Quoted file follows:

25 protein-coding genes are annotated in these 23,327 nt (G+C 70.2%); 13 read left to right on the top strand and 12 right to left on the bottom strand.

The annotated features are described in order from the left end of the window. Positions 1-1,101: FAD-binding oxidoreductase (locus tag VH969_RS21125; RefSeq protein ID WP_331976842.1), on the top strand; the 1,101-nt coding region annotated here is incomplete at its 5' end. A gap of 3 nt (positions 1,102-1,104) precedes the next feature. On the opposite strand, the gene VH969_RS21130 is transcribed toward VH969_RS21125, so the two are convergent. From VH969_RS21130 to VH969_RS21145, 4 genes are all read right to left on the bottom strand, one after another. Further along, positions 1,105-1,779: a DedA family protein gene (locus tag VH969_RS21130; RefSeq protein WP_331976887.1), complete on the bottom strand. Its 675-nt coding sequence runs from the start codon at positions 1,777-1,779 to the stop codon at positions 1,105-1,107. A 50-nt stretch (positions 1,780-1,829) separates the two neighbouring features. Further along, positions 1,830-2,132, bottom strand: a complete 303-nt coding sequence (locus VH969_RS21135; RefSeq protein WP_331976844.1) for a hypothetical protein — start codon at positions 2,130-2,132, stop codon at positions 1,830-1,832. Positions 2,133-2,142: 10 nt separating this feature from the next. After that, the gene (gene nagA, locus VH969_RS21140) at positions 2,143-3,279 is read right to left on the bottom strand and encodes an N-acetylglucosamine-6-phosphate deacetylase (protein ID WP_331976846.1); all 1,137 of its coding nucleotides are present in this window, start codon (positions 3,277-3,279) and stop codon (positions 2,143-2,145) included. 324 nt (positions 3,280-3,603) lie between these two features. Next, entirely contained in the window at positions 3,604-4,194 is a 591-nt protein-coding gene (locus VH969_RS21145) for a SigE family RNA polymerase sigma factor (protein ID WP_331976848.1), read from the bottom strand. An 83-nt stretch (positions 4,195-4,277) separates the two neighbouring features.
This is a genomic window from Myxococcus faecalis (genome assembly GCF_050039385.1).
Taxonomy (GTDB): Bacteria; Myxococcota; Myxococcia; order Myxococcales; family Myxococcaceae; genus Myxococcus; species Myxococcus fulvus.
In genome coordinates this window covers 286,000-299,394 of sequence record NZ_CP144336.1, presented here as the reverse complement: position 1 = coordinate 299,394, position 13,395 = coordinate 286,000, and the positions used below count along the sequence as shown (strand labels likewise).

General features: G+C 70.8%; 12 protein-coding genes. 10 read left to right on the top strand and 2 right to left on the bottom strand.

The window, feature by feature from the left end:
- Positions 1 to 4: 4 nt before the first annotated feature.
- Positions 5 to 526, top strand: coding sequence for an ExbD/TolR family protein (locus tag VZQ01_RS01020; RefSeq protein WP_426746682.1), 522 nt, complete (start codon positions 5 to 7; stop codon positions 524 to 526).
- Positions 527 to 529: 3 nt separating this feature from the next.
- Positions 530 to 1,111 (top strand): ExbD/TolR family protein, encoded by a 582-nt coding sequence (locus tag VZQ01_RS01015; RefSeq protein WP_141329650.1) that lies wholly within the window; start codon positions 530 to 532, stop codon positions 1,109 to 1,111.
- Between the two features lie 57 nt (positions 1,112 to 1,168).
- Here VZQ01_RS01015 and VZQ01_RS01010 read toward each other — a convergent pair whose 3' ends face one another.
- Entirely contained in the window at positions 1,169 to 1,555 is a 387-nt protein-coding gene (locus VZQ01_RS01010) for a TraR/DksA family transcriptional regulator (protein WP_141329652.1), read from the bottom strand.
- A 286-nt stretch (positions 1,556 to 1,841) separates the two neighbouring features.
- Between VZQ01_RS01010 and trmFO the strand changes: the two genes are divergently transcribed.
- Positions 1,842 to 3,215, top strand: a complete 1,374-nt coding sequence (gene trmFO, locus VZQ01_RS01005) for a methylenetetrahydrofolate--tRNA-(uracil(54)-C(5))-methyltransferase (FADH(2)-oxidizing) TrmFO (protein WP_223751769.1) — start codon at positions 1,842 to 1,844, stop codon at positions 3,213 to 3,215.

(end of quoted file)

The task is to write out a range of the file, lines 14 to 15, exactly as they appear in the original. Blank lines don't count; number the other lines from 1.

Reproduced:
- Entirely contained in the window at positions 1,169 to 1,555 is a 387-nt protein-coding gene (locus VZQ01_RS01010) for a TraR/DksA family transcriptional regulator (protein WP_141329652.1), read from the bottom strand.
- A 286-nt stretch (positions 1,556 to 1,841) separates the two neighbouring features.